J.C. Schildbach, LMHC
I’ve got a confession to make. I’ve gone out “Black Friday” shopping. In the past. I’m all done with that now. Or maybe not. But I’m definitely not going this year.
Let me be clear. When I say that I’ve gone out Black Friday shopping, I’m not one of the lot who camps outside Walmart, intent on storming the electronics department to get one of only ten guaranteed copies of Call of Duty Special Platinum Mech War on Sesame Street Edition, or a half-price plasma…or LCD…or LED…or smart TV two inches larger than the one I bought last year. Although, to be fair, one Christmas season when I was in high school, I spent weeks obsessively calling around (yes with a landline, and using a phone book) to toy and department stores until I was able to procure a ColecoVision Entertainment system—only by placing a hold on it at a distant Toys-R-Us, said hold expiring two hours from the time it was placed.
My consumerism over the last decade or so has involved a decidedly less frantic approach than is seen on TV news stories that somehow both criticize and normalize the frenzied crush of shopping. (How shocking people are behaving this way, when we’ve been ginning them up since before Halloween!) In fact, I’ve only ever gone Black Friday shopping while visiting family in Oregon over the Thanksgiving weekend. The draw of no sales tax, combined with the basic boredom of the suburbs makes the lure of low prices at least enticing enough to get me out of the house.
But, more to the point, those shopping excursions have been a chance to spend some one-on-one time with mom. Something about it hearkens back to weekly childhood shopping trips. Mom would check the sales ads and coupons, compile the list—sorted by store and item price—and we would head out. I wasn’t particularly interested in most of the groceries beyond maybe breakfast cereal. And there was always the distinct possibility of a sibling or two coming along with their own agenda. But a chance to split off from the Safeway trip to hit the Sprouse Reitz next-door, or getting mom to swing by Kmart so I could pick up a Star Wars figure, after stopping at Hank’s for milk, ground beef, and canned soup…now that was something.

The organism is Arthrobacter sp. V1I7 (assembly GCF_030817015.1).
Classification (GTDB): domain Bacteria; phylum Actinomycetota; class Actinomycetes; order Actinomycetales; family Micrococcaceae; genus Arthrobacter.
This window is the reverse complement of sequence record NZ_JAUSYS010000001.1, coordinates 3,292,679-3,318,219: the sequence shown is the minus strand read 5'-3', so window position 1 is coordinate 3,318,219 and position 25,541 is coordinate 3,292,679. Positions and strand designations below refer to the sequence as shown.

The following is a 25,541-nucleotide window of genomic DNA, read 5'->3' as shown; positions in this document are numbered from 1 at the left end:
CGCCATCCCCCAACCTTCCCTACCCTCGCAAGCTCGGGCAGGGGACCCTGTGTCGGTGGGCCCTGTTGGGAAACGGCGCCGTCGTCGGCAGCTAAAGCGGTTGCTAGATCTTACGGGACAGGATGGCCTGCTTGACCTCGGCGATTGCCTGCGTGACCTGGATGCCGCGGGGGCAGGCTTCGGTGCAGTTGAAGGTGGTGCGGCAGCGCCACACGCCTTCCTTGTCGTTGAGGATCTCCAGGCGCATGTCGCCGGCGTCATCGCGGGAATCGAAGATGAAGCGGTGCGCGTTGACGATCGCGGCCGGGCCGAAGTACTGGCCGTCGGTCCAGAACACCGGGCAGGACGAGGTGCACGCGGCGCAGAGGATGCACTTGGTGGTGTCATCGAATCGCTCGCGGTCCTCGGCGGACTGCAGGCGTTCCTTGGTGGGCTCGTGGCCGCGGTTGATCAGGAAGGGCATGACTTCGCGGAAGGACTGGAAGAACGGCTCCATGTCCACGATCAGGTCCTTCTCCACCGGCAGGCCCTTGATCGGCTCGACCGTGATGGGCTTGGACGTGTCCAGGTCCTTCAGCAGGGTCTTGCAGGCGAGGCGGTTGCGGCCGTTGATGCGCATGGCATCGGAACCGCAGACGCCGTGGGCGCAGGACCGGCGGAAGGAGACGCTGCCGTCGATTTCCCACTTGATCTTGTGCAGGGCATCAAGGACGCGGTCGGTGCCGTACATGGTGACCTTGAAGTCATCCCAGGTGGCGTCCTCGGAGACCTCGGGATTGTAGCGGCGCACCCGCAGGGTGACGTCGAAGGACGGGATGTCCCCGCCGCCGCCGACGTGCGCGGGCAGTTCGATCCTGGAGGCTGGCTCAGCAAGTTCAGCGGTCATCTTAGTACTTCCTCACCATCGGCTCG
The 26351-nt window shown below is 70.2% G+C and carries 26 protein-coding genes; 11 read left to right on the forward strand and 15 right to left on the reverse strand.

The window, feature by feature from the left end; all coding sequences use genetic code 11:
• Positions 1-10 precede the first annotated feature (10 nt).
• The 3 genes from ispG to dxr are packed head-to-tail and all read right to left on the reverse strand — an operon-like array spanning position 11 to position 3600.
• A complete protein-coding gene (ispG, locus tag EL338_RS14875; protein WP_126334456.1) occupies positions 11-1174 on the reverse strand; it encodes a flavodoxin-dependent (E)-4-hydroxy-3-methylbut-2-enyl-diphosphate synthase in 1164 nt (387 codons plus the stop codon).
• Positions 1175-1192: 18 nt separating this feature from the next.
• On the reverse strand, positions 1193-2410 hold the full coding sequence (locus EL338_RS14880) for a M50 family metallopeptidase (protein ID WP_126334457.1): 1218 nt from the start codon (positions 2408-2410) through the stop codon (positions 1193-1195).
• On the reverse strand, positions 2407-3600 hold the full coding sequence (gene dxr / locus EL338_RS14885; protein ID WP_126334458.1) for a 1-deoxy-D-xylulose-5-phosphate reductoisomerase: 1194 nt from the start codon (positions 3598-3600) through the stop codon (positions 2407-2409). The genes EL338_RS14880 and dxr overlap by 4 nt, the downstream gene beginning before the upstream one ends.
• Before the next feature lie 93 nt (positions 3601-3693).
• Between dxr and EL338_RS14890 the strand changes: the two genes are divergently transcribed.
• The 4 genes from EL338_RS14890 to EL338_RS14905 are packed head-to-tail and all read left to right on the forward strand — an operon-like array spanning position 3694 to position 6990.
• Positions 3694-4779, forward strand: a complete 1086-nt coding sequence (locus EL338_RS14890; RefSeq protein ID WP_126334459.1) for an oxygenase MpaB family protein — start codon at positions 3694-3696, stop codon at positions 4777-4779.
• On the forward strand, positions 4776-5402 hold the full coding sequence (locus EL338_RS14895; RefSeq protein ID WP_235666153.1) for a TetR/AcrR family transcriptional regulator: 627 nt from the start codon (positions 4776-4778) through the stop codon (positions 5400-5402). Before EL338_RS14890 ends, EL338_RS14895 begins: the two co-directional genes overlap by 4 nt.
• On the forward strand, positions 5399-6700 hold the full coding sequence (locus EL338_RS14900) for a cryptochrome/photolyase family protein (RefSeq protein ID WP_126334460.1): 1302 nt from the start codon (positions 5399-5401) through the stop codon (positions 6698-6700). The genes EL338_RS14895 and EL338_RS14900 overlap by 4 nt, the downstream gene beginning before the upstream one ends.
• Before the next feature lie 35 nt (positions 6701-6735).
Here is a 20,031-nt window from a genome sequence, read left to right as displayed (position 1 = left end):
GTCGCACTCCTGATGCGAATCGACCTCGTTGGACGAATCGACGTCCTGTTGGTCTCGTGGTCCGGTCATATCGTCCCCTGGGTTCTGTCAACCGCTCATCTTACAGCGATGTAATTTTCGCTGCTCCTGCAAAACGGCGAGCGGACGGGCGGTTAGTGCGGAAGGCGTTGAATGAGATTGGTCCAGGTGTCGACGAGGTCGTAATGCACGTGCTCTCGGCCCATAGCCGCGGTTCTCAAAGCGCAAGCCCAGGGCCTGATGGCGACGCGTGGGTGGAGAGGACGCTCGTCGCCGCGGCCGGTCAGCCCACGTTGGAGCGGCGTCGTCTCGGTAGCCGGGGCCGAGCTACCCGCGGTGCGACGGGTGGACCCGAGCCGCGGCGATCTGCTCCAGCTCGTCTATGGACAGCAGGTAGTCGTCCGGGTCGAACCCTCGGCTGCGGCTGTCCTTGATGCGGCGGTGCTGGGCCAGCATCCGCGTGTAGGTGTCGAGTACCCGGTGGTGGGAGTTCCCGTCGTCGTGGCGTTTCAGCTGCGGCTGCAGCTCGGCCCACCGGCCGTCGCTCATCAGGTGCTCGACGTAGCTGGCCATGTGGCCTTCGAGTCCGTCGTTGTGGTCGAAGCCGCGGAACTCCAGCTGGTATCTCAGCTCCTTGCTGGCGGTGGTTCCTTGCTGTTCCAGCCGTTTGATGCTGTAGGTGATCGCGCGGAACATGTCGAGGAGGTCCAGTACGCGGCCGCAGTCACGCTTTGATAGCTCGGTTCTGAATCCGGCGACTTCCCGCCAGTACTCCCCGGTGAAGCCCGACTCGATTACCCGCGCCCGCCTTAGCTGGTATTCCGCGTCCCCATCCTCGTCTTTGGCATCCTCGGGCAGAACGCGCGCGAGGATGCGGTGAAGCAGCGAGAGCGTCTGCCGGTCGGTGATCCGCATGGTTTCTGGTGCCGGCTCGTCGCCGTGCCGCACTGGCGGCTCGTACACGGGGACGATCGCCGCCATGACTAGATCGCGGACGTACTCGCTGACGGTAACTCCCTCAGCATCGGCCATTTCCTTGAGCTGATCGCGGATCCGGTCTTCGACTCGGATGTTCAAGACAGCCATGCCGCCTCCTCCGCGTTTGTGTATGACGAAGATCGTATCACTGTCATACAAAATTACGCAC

The Black Friday trips, though, haven’t turned out to be all that shopping-oriented. We’ve wandered away from more stores empty-handed than not, and with no sense of urgency or regret. One year, we went a little out of our way so I could get a copy of the PS2 game “Destroy All Humans” at a Best Buy…or maybe it was a Circuit City. At any rate, they had plenty in stock, but when mom and I saw that the line was wrapped around the inside wall of the store, then up and down a few more aisles, that $30 in savings didn’t seem so important anymore. I put the game back in its proper place on the shelf, and we moved on.
Another year, I started to get a migraine—auras and all—in the middle of a Fred Meyer. Mom fished some aspirin out of her purse, and then we went to get coffee and chat, while I mostly kept my eyes closed during that nauseating visual swirl. Our shopping trip ended early that year.
On those occasions when mom and I have ventured out, half-heartedly obeying the culture’s demands to consume, M has slept in, then stayed in bed reading. Why get up and expend that kind of energy buying things you don’t need when you’ve been graced with a day off, after all?
I suppose I should inject something of an apology here. I’m writing my Thanksgiving post about Black Friday, when I do what I can to separate out the holidays, keeping them to their own celebrations. I feel we’ve gotten to where Thanksgiving is turning into some sort of afterthought—a meal we have to get through before we can start the Christmas season in earnest. Black Friday sales now start well before Thanksgiving, too—having broken away from their assigned day.
I’ll skip the list and just say that I’ve got plenty to be thankful for this year. Unfortunately, one of those is not a Thanksgiving visit with mom–M and my work schedules won’t allow it. Of course, no trip to mom’s for Thanksgiving means no Black Friday shopping with mom, no rolling around my sort-of-hometown in a not-really quest for goods, just catching up. I’m sad for the lack of that opportunity–but I did get to visit with mom, and my sister (who I hadn’t seen in a great, long while) earlier in the month.
This year for Thanksgiving, Ray’s Boathouse is hosting us (M, the kid, the kids’ boyfriend, and me—as well as lots and lots of strangers). Wherever you are, I hope you get a decent meal and steer clear of too much stress.
And if you’re headed out shopping over the next few days, keep it cheerful, and stay out of the news.